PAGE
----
The Algarve was also to play a part in the problems once more caused by the claims to the throne of Portugal in 1822. Two royal brothers, Pedro and Miguel, warred against each other with liberal minded Pedro winning against the hardliner Miguel. The Algarve towns, as in most of the country, were at the time divided in their support. From the village of Estombar appeared a rebel Miguel supporter named "Remexido" with a strong band of followers. His support for Miguel was brutally applied to his enemies and extending especially to robbery. In 1833 Pedro had to send some 2.500 men to the Algarve to successfully capture this elusive and troublesome bandit. (Visit - Portugal History)

Algarve - Description
The Algarve is composed of 5.411 square kilometres with approximately 420,000 (Year 2004) permanent inhabitants. This figure can swell to well over a million people in the height of the summer. The Algarve administrative centre is Faro with its control over 16 Municipalities, which in turn govern a total of 77 Parishes.

The length of the south-facing coastline is approx. 155 kilometres and stretches about 52 kilometres to the north on the west. At the widest point to the north, it is approximately 36 kilometres deep. Communication is mainly by a motorway but there is single-track railway line running from Lagos to Vila Real do Santo António that also links to the line running to Lisbon and further north. The old coastal road "EN125" runs along the whole coast and has now been greatly replaced by the new almost parallel motorway "A22" (also known as the Via do Infante). Starting at the border of Spain and stretching west to Lagos. Close to Albufeira it joins with the main motorway to Lisbon. This motorway will take the visitor from the Spanish boarder at Vila Real de Santo António in the east to the historic town of Lagos in the west in a little over one hour of driving, thus now making the whole Algarve very easily accessible. There is one international airport located close to Faro and this conveniently lies in the middle of the Algarve coastline.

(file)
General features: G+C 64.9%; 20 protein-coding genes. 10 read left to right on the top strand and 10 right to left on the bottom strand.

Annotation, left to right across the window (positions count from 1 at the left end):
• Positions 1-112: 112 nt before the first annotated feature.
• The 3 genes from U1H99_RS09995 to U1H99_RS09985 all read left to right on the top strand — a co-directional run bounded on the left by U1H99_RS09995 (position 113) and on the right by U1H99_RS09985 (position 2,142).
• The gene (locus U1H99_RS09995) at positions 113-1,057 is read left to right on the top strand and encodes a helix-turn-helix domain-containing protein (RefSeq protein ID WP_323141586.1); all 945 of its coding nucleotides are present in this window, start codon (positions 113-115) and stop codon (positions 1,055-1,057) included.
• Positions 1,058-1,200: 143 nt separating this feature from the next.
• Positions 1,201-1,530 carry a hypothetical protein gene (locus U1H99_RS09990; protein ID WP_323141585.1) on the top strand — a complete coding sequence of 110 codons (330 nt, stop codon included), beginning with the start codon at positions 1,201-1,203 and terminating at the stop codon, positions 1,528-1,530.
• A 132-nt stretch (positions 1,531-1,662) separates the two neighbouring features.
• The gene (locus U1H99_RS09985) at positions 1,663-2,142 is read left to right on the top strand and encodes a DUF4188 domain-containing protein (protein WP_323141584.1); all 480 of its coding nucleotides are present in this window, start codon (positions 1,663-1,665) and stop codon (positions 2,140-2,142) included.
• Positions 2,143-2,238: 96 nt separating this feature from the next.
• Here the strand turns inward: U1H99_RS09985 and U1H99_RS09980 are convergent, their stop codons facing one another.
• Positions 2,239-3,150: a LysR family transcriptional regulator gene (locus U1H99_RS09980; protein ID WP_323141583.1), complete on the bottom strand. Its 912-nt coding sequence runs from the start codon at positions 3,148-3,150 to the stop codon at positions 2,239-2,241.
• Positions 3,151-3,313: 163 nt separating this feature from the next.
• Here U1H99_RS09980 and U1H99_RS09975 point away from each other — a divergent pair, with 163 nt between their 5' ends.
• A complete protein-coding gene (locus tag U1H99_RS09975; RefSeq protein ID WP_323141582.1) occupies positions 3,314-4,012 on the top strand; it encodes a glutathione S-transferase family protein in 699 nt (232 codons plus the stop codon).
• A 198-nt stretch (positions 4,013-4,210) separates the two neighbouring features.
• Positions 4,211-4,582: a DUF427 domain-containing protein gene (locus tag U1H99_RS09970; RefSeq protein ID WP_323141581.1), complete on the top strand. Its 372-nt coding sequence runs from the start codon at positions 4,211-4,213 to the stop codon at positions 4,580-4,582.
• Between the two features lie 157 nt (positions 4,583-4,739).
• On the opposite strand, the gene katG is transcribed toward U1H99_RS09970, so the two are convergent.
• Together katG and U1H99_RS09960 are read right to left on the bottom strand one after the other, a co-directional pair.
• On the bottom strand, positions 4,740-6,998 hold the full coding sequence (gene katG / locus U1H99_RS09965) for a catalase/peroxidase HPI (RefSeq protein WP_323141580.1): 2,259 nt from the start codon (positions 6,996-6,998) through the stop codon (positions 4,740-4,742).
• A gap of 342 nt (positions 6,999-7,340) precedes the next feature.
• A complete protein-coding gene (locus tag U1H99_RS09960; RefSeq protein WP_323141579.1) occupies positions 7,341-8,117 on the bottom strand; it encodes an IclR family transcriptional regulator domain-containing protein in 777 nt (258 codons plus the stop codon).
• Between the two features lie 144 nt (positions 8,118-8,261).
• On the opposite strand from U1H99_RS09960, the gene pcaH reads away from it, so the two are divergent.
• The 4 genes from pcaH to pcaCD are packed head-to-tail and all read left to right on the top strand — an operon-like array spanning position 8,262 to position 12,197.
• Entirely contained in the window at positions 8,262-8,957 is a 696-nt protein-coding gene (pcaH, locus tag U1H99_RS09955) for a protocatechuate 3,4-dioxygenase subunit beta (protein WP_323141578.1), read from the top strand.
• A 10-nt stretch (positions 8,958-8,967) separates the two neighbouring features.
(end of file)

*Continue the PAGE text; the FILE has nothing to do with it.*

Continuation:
There are about 100 sandy attractive beaches washed by the Atlantic Ocean and due to the maritime shelf and water currents the sea temperature can be often be surprisingly warm even in some of the winter months. Located on the tip of Europe with the vast ocean of the Atlantic as its southern and western border, this enviable position gives this region possibly the most unpolluted climate in the European continent.

The interior from the coast greatly varies in its picturesque appeal due to its variety of fauna, soil and contours. In January and February the coast is painted white with almond blossom shading the many varieties of wild orchids. In March, the heady perfume of orange blossom mixes with the bloom of acacias. During the month of April the bountiful wild flowers give cause to the delightful music of the many colourful birds. May and June is the time to see the raw beauty of the striking bare barks of stripped cork trees in contrast to the palette purple of the jacaranda. July is the time of cherries, strawberries and melons. August and September provide the picking of grapes, figs and almonds. November is for the gathering of chestnuts for the national festival of São Martinho. Whilst, in December it is time to start picking the famous sweet juicy Algarve oranges which continue through to March.

Away from the immediate coastal plain are the foothills leading up to the highest point Foia (902 mts.) above the un-spoilt village of Monchique. This mountain area is well known for the layers of Roman terraces with granite stone walls that provide the stream of local vegetables that can be found on sale in the local market. Also, from this region comes the local brewed drink "Medronho" that is best drunk in one of the many local taverns.

The Algarve has few remaining ancient structures as it has suffered several earthquakes since the first recorded one in 63 BC. Particularly ruinous were the ones in 383 AD, 1719, 1755 and 1761.

(The authorities have recently inaugurated a Walking Tour Route of the Algarve which is 301 kilometres in length. Details can be obtained by visiting www.viaalgarvian.org and clicking on English Version in top right hand corner.)

Visit our sister site for more information:
 www.algarve-info.com

Algarve Towns
Albufeira · Almancil · Alvor · Armação de Pera · Carvoeiro · Faro · Lagoa · Lagos · Loulé · Monchique · Olhão · Portimão · Praia da Luz · Quarteira · Quinta do Lago · Sagres · Silves · Tavira · Vale do Lobo · Vilamoura · Vila Real de Santo António


Algarve Oranges

Algarve Beach View

Algarve Riding on the Beach

Algarve Old Public Transport

Algarve Storks

Algarve Beach View